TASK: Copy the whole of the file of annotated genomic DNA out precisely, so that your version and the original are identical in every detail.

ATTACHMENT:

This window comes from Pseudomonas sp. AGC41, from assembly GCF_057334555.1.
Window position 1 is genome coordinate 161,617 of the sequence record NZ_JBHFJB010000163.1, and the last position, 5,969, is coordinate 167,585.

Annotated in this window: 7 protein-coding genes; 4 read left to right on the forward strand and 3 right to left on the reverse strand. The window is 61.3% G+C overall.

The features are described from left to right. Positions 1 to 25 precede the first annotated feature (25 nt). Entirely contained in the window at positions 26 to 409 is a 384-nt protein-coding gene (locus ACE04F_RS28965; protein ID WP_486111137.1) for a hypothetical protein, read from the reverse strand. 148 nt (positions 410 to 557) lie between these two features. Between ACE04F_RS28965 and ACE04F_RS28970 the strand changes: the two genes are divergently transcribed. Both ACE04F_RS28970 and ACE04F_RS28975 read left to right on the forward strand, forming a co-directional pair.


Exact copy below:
This window comes from Pseudomonas sp. AGC41, from assembly GCF_057334555.1.
Window position 1 is genome coordinate 161,617 of the sequence record NZ_JBHFJB010000163.1, and the last position, 5,969, is coordinate 167,585.

Annotated in this window: 7 protein-coding genes; 4 read left to right on the forward strand and 3 right to left on the reverse strand. The window is 61.3% G+C overall.

The features are described from left to right. Positions 1 to 25 precede the first annotated feature (25 nt). Entirely contained in the window at positions 26 to 409 is a 384-nt protein-coding gene (locus ACE04F_RS28965; protein ID WP_486111137.1) for a hypothetical protein, read from the reverse strand. 148 nt (positions 410 to 557) lie between these two features. Between ACE04F_RS28965 and ACE04F_RS28970 the strand changes: the two genes are divergently transcribed. Both ACE04F_RS28970 and ACE04F_RS28975 read left to right on the forward strand, forming a co-directional pair.